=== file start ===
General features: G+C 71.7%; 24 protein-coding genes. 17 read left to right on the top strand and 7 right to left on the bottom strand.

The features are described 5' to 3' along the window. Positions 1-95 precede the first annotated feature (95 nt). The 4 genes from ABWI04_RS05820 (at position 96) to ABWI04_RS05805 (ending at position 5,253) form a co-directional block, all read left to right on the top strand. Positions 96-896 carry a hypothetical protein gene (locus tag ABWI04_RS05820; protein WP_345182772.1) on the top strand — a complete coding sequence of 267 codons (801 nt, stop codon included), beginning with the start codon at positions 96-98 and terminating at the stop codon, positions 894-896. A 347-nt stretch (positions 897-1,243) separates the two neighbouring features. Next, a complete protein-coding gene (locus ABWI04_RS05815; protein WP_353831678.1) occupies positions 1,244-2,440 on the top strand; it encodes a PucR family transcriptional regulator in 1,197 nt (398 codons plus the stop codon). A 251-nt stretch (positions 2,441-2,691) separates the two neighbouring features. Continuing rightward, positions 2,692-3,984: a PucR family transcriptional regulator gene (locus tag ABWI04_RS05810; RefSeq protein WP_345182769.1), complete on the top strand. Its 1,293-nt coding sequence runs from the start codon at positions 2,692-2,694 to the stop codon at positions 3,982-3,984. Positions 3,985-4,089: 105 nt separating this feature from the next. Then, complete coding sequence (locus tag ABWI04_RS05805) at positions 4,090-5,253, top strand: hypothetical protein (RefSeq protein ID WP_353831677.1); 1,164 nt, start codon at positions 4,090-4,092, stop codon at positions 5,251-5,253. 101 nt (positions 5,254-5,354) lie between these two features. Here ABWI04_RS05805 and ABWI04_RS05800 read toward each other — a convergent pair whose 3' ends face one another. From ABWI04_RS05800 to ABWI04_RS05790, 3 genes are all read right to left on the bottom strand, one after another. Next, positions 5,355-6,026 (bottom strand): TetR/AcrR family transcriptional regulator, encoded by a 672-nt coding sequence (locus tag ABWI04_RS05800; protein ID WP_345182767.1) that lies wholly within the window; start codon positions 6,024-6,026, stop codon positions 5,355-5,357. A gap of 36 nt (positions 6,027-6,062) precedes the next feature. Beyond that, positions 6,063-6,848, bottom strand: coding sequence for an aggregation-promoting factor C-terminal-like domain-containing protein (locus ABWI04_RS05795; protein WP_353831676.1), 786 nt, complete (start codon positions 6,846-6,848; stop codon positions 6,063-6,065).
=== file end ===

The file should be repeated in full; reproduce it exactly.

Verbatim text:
General features: G+C 71.7%; 24 protein-coding genes. 17 read left to right on the top strand and 7 right to left on the bottom strand.

The features are described 5' to 3' along the window. Positions 1-95 precede the first annotated feature (95 nt). The 4 genes from ABWI04_RS05820 (at position 96) to ABWI04_RS05805 (ending at position 5,253) form a co-directional block, all read left to right on the top strand. Positions 96-896 carry a hypothetical protein gene (locus tag ABWI04_RS05820; protein WP_345182772.1) on the top strand — a complete coding sequence of 267 codons (801 nt, stop codon included), beginning with the start codon at positions 96-98 and terminating at the stop codon, positions 894-896. A 347-nt stretch (positions 897-1,243) separates the two neighbouring features. Next, a complete protein-coding gene (locus ABWI04_RS05815; protein WP_353831678.1) occupies positions 1,244-2,440 on the top strand; it encodes a PucR family transcriptional regulator in 1,197 nt (398 codons plus the stop codon). A 251-nt stretch (positions 2,441-2,691) separates the two neighbouring features. Continuing rightward, positions 2,692-3,984: a PucR family transcriptional regulator gene (locus tag ABWI04_RS05810; RefSeq protein WP_345182769.1), complete on the top strand. Its 1,293-nt coding sequence runs from the start codon at positions 2,692-2,694 to the stop codon at positions 3,982-3,984. Positions 3,985-4,089: 105 nt separating this feature from the next. Then, complete coding sequence (locus tag ABWI04_RS05805) at positions 4,090-5,253, top strand: hypothetical protein (RefSeq protein ID WP_353831677.1); 1,164 nt, start codon at positions 4,090-4,092, stop codon at positions 5,251-5,253. 101 nt (positions 5,254-5,354) lie between these two features. Here ABWI04_RS05805 and ABWI04_RS05800 read toward each other — a convergent pair whose 3' ends face one another. From ABWI04_RS05800 to ABWI04_RS05790, 3 genes are all read right to left on the bottom strand, one after another. Next, positions 5,355-6,026 (bottom strand): TetR/AcrR family transcriptional regulator, encoded by a 672-nt coding sequence (locus tag ABWI04_RS05800; protein ID WP_345182767.1) that lies wholly within the window; start codon positions 6,024-6,026, stop codon positions 5,355-5,357. A gap of 36 nt (positions 6,027-6,062) precedes the next feature. Beyond that, positions 6,063-6,848, bottom strand: coding sequence for an aggregation-promoting factor C-terminal-like domain-containing protein (locus ABWI04_RS05795; protein WP_353831676.1), 786 nt, complete (start codon positions 6,846-6,848; stop codon positions 6,063-6,065).